Then there are Actions cards that let you do fun things like steal another player’s keeper, trash a new rule, let all your opponents fall asleep in a field of poppies so that you take an extra turn, or trade hands with another player. There are Surprise! cards that you can play even if it is not your turn (provided that certain conditions are met). And finally, there are the Creepers. Creepers are like keepers, except that when you draw one, you must play it in front of you immediately, and draw a new card to replace it. Playing it doesn’t count as part of your turn. Unless the goal card says otherwise though, you can’t win if you have a creeper, so you need to get rid of it first.

The game works best with three to five players. You can play it with just two, but it’s not as fun. And I know from experience that a ten player game technically works, but can take so long that it’s just not worth it. When playing with four players, luck of the draw aside, an average game runs about fifteen to twenty minutes. We typically play five or six hands in one session (sometimes swapping from one deck to another if we get bored with Kansas and Flying Monkeys and want to try our luck with Innsmouth and Yog-Sothoth instead.

And good news, Nerdy Clams: The G33k store and Toodeloos! on Main Street in Gloucester both carry Fluxx.

Nerdy Music

Okay, I’m stumped. I can’t think of any nerd music to shame you about not already owning. Does Weird Al count as nerdy music? Not with a #1 album on the Billboard charts. Plus most of you are probably too young to remember nerdy artists like Tom Lehrer or Barnes and Barnes. So let’s get right to the good stuff: Nerdcore Hip Hop.

If you’re saying “Stuff like MC Chris, right?” well… I’m just going to say “Sure, kid” instead of telling you to fuck off. It’s not your fault. You didn’t know. And sure, MC Chris is all right, despite being kind of a dick to other artists in his genre (to the point of even getting pissed when folks lump him into the nerdcore category, because he’s too cool for that). I like his music; I’ve even bought some of his merch. But no, I’m not talking about him. Maybe in some future installment of this column, if I feel he’s worth including when talking about the best of nerdcore.

Instead, let’s talk about the Godfather of Nerdcore Hip-Hop himself, MC Frontalot. Currently finishing up his sixth studio album, MC Frontalot is one of the founders of the entire genre (and who actually coined the term nerdcore hip-hop). Front has been dubbed the PAX rapper laureate, performing at every Penny Arcade Expo from 2004 to 2014. He even wrote the Penny Arcade Theme Song, which he performs differently at each PAX event.

But you didn’t come here for his resume. What’s this dude all about? I’ll tell you: he’s about pure, unadulterated nerdiness in all its glory. He raps about internet life: Message No. 419 is about Nigerian email scams, I Hate Your Blog is probably about this article, Zero Day is about a virus outbreak, and Pr0n Song is about, well, other stuff you can do on the Internet; about love: Goth Girls is about his lack of luck with girls dressing a certain way; about games: Final Boss is about video games, while Charisma Potion and Critical Hit liken his life to D&D, and Hassle: The Dorkening is about his experience playing Magic: The Gathering; and plenty of other nerdy goodness: I’ll Form the Head references the Japanese robot cartoons of my youth, Yellow Lasers describes an experience at a Star Wars convention, and Invasion of the Not Quite Dead is one of my all-time favorite songs about zombies. Oh, and let’s not forget Tongue-Clucking Grammarian and First World Problem – song concepts so good, Weird Al got a number one album on the billboard charts with them. (I’m not saying he stole Front’s ideas and ran with them. It was probably a perfectly innocent mistake.)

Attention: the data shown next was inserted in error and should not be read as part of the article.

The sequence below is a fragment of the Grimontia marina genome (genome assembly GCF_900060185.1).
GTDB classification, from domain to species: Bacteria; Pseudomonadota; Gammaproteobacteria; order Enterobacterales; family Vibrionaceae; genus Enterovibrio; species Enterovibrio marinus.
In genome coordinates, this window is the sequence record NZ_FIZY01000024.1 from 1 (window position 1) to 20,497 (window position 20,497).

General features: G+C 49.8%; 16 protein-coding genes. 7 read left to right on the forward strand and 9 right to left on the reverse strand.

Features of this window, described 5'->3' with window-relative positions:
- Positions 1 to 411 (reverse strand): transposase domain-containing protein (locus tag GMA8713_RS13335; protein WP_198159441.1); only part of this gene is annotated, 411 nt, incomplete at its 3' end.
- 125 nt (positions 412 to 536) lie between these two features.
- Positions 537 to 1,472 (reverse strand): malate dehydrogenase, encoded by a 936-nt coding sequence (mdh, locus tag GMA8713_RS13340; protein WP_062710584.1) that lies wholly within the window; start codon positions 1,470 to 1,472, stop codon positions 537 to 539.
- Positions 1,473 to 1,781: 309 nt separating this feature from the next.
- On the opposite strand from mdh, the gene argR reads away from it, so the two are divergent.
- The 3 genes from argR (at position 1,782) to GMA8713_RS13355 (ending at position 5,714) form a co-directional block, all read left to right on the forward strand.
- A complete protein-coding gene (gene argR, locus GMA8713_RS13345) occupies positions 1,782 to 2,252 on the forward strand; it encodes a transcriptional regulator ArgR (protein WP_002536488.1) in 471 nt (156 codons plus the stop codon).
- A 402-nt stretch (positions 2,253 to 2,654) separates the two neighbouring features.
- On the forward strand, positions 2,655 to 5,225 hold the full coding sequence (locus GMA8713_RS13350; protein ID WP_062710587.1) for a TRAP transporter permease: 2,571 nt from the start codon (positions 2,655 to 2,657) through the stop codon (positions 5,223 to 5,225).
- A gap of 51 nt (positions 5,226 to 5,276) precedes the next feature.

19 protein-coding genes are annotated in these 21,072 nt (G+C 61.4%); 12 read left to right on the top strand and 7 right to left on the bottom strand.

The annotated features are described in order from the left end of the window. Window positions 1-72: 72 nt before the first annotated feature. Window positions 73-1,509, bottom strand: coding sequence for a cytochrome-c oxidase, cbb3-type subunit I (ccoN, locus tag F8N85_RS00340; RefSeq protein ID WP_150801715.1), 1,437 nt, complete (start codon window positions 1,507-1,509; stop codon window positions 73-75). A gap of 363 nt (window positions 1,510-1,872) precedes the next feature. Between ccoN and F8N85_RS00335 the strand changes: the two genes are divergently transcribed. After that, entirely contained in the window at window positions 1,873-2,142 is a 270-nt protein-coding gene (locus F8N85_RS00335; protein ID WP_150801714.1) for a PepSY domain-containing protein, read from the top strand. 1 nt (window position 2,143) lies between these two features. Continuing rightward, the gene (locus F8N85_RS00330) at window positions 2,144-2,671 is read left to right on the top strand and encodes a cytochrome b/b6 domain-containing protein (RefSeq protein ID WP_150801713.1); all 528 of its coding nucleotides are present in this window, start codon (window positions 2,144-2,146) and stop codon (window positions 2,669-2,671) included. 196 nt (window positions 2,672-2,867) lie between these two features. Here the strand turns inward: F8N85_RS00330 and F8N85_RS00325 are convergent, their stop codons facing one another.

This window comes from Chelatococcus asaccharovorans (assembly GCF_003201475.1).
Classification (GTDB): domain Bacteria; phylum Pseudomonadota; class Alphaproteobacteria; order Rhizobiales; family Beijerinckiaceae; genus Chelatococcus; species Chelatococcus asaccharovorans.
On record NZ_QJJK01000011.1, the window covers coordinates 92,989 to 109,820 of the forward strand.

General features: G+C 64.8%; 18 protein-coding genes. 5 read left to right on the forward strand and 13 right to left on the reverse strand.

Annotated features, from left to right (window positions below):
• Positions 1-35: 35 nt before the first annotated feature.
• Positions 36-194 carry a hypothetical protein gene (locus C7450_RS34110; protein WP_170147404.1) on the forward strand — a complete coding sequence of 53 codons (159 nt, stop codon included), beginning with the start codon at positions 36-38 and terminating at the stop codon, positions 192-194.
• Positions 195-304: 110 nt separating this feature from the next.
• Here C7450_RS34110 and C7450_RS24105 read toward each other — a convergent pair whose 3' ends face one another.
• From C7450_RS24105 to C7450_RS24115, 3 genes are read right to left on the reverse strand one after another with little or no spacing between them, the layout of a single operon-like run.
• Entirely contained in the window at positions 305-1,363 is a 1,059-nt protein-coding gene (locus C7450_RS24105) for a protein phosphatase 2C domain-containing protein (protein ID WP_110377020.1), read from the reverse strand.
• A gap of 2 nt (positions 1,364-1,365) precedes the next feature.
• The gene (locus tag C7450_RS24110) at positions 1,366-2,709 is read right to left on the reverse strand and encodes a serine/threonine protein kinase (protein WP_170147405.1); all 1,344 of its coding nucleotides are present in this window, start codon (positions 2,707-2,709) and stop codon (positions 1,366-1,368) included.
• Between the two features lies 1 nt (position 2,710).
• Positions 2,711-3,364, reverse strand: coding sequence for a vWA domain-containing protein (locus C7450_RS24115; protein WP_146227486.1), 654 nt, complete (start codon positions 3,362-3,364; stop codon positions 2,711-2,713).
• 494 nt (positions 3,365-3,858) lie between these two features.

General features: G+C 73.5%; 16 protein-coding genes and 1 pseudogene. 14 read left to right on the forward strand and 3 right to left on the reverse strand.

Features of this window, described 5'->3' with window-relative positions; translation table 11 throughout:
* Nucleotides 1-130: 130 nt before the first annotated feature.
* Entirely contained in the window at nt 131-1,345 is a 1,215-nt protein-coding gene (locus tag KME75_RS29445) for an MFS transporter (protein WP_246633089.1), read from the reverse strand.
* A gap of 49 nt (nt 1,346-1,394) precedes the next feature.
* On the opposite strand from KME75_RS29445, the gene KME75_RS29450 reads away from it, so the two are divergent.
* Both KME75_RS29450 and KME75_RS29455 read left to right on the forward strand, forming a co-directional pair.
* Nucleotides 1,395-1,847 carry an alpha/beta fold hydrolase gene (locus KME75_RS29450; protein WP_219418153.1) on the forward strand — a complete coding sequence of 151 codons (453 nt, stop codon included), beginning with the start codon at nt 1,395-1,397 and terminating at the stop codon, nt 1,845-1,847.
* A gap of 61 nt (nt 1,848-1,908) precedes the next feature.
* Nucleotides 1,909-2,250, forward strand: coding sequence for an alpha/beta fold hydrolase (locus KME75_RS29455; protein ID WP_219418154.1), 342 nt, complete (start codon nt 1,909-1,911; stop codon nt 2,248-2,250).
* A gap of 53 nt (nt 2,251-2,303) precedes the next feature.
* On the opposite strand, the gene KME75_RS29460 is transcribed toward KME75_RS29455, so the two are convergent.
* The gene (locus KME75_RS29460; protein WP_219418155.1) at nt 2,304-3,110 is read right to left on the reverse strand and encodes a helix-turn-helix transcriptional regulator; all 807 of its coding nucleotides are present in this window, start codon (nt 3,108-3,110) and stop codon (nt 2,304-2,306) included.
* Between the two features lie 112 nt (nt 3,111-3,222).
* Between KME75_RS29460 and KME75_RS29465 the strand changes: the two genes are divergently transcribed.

I can’t really sell you on a musician just by telling you titles of his songs though, so you’re going to have to take the next step yourself. Go onto YouTube and search for MC Frontalot. Scroll through the results and find some of the titles I mentioned above, and then some I haven’t. Once you realize how much you like his stuff, go to iTunes or wherever it is you kids buy the music these days, and buy his albums. (Nerdy rappers gotta eat.) In addition to the great music, the albums also include skits between songs, featuring folks like Wil Wheaton and Kristen Schaal.

Okay, that’s all I have for you today. I’ll be back again soon to talk about The Dresden Files, The Resistance, and Schäffer the Darklord. Until them, stay out of trouble, you Nerdy Clams.

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  1. I’d add The Magicians and The Magician King (third in the trilogy releasing this fall) by Lev Grossman – reminded me of William Gibson’s writing. I just introduced it to a friend who’s a better-versed nerd than I and he loved it.

  2. There’s a tremendously enjoyable unabridged audiobook of Ready Player One as read by Will Wheaton, for those with less time to read and/or more time spent in the car. I started listening to it during my commute, intending to enjoy it over several days, and ended up listening to it all the way through that day. And while we’re throwing out Frontalot songs, It Is Pitch Dark is my jam. I recall that the video for it was filmed locally (well, in Boston, I think).

    • Great track! There were so many I wanted to mention, but I feel like I listed too many as it was! I should have mentioned Stoop Sale just for the brilliant video (, Nerdcore Rising (for the collaboration with nerdcore artists Jesse Dangerously and Gloucester’s own MC Hawking), and Canadia (another collaboration with Jesse Dangerously about our neighbors to the North).

  3. Nerdy Dad Shirt approves!

  4. Okay, I get that Ready Player One is fiction, but seriously, found in Tome of Horrors? I’ve DMed and played Tomb of Horrors. I would rather play Diplomacy with Hannibal Lector, Freddy Krueger, Jason Vorhees, Puzzleface, and my ex wife than face that one again. Pit traps in the first 10′ and spheres of annihilation. Geeeeeez.